This phase, like many of the others, can be very individual. Some joints will respond well and one can accelerate through the process; others will react and will need more patience. Therefore, progression should be the target and goal-setting should not be hastened by unrealistic time schedules. Occasionally, ‘rest’ for 48 hours can allow the joint to settle and follow a much more productive phase.
Phase 3: Achieve full power and endurance
The overlap between phase 1 and 2 is marked. However, there is little overlap between phase 2 and 3 because progress in phase 3 is limited and even switched off. For example, the vastus medialis switches off with a knee effusion and, in the author’s opinion, the tibialis posterior switches off with an ankle effusion (Kulig et al. 2011; Palmieri et al. 2004). One cannot get the power back in these areas and exercise them fully until one has got past phases 1 and 2 completely. In contrast, the early stages of phase 4 can be introduced in the mid stages of phase 3.
Power is an expression from the muscle of full physiological function and it is one of the most easily measured of the modalities (using weights, scales, dynanometers, isokinetic machines, to name but a few). The progress can easily be recorded, showing maximal effort or exercise to fatigue (can you do 10 lunges, for example), with both scientific, laboratory-based assessment or field testing of functional movement patterns.
Can power be measured in phase 3? Yes: exercise is the key in this phase. Isometric and isotonic exercises are cheap and easy to do as a self-management process and can be done with the joint isolated (for example, knee extension while sitting) or, as one may prefer, using the whole kinetic chain (the standing jump, for example). These movements can be measured and are repeatable and reliable (Crow et al. 2009; Engebretsen et al. 2010; Holmich et al. 1999, 2004; Verrall et al. 2005).
Can endurance be measured in phase 3? Yes: repeated calf raises to fatigue can be measured; however, quality of movement needs to be supervised. Repeated concentric loading at a certain speed can be accurately measured with an isokinetic machine (Figure 62.4). These tests can measure isolated endurance.
Whole body endurance is also important at this stage and this can be measured with lactate testing on treadmill running, for example (or devising another exercise for a multidirectional athlete). Lactate testing involves using sequential blood samples to measure the increase in body lactate as a response to increasing exercise. The less fit an individual, then the sooner their body lactate rises. A less invasive way to measure fitness can be field testing and by judging heat rate response to a sub-maximal exercise (such as the ‘Yo-Yo’ test) (Bendiksen et al. 2012).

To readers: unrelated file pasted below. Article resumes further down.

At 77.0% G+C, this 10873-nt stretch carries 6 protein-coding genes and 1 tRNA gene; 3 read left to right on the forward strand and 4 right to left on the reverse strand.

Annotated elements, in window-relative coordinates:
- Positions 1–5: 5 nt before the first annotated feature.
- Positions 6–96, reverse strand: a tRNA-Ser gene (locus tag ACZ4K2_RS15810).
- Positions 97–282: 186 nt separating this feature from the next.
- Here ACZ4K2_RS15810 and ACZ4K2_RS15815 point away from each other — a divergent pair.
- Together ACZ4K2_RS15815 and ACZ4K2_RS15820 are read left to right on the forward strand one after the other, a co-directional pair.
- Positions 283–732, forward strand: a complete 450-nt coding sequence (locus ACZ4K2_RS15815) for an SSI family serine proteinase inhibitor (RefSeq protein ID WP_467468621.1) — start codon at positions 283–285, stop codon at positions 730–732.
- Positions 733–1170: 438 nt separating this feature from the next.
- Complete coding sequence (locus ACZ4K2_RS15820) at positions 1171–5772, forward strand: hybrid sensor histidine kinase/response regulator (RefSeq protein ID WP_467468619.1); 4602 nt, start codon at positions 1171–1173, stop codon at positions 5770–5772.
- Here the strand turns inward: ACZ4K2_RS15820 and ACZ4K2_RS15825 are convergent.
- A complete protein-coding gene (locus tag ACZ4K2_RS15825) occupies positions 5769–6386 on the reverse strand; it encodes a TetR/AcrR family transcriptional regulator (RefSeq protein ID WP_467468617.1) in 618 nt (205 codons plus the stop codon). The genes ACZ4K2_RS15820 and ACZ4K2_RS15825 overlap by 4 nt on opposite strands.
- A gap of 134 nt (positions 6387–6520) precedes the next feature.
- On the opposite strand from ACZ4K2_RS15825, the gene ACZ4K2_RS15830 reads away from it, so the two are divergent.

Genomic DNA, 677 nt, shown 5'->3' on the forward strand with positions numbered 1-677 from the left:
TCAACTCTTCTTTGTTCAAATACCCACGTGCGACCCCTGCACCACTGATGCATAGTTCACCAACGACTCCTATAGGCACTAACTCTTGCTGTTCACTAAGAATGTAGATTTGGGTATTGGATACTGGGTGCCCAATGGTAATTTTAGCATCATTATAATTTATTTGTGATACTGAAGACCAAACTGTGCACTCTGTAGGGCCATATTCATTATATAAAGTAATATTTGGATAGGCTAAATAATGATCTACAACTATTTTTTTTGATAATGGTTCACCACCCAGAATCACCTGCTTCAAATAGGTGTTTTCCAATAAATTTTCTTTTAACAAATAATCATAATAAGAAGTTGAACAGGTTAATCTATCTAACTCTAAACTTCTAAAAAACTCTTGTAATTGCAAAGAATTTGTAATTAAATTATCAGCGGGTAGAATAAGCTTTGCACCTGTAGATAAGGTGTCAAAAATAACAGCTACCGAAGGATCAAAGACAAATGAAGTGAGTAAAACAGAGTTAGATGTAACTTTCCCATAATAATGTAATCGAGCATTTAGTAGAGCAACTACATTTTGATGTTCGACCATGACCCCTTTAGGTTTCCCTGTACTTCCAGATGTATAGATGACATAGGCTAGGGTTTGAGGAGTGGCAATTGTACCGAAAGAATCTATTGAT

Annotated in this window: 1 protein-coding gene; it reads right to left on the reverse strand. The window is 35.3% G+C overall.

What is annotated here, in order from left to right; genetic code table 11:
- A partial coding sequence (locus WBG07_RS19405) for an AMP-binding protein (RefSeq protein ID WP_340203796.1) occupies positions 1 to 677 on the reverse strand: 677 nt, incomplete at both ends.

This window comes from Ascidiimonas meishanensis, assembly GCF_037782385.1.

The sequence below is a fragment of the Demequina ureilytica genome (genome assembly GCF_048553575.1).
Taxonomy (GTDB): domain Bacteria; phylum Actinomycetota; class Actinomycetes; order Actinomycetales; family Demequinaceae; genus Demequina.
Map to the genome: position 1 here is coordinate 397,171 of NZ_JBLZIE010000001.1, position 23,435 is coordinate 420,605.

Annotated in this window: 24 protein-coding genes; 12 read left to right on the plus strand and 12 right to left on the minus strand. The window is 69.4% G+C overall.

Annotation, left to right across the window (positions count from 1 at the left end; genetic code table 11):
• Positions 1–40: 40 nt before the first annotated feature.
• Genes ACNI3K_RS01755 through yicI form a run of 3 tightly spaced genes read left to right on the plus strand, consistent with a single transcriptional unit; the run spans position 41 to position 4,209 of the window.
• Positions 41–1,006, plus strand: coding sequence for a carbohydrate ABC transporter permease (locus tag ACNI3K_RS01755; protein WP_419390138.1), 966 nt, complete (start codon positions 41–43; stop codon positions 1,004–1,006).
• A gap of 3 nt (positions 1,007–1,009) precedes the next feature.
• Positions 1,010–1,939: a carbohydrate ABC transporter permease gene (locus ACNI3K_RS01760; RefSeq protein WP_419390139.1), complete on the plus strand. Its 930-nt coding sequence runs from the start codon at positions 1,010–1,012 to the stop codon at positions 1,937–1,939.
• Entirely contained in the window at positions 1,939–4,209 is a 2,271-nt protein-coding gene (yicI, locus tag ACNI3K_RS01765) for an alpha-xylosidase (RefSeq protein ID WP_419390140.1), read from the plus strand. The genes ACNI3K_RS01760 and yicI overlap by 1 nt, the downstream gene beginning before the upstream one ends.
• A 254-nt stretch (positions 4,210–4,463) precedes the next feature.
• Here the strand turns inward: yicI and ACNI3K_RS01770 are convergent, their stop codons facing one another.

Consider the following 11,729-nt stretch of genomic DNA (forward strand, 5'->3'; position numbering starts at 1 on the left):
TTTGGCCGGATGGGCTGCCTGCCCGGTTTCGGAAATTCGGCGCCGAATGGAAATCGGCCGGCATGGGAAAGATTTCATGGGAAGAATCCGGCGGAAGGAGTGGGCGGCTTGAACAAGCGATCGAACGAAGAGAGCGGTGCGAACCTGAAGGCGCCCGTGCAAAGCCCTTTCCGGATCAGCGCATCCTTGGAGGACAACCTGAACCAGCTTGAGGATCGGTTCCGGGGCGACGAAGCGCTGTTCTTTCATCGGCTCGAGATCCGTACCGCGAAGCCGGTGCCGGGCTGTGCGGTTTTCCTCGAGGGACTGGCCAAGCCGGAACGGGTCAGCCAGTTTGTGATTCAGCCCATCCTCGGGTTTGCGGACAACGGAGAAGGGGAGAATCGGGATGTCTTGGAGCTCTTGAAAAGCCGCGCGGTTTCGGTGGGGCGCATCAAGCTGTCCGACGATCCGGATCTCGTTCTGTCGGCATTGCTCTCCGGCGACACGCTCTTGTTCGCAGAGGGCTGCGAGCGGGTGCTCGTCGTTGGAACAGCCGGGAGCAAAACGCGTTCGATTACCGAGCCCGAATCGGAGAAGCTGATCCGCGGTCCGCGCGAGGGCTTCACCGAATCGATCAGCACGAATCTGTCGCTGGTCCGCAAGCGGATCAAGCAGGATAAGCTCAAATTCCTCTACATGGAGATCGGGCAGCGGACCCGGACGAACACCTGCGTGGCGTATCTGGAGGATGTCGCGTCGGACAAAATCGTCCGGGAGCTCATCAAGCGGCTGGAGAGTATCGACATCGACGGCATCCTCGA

Whole body endurance work can be wrongfully ignored in phase 3, due more to practitioner’s fear than anything else. After passing phase 2, the patient should not be viewed as a fragile being who is going to break down. The injured area can be respected while the body performs heavy cardiovascular work. The heart can be worked hard in the water, for example. There are numerous ways to exercise in deep water to produce a significant cardiorespiratory challenge. The big muscle groups can be challenged with power repetitions to produce/reinforce range, power, flexibility. The exercises can be entertaining to aid compliance and the practitioner should, ideally, be of a physical state to join in and demonstrate such work to the patient (with intermittent breaks, with such as ‘head tennis’ in the water, for recovery).
A higher state of monitoring can involve the wearing of a heart rate monitor throughout the working day to produce an estimate of cardiovascular ‘work done’.
Phase 4: Restore top levels of proprioception and co-ordination
This is arguably the most important rehabilitation phase. The authors’ opinion is that phase 4 is easy to dismiss by the improving athlete eager to get to phase 5 and beyond. Phase 4 requires concentration and discipline from the practitioner and the patient. However, understanding human nature, the practitioner may wish to drop in aspects of phase 5 to provide a taste of things to come when phase 4 has been successfully mastered.
This phase also allows for the artistry and imagination of the practitioner to flourish. In the discipline of balance, proprioception, and co-ordination, it can be rewarding to find a variety of ways to enable the patient to master body control (Figure 62.5). Movements that test and train proprioception and co-ordination need to be diverse, challenging, entertaining, and relevant to the person’s future activity (as this helps with compliance).
There are a plethora of examples on how to do this work (Figure 62.6). Taking one simple example, the ‘hop and hold’ test highlights deficiencies to the patient who may notice the asymmetry with this basic movement (and therefore understand that phase 5 is not possible without being able to control function in phase 4). This test can be progressed onto different surfaces such as sand or a trampoline. The complexity of the test can be heightened by asking the patient to catch a ball after landing (i.e. the ‘hold’ phase) (Garrison et al. 2012; Narducci et al. 2011; Postle et al. 2012; Thomeé et al. 2011, 2012).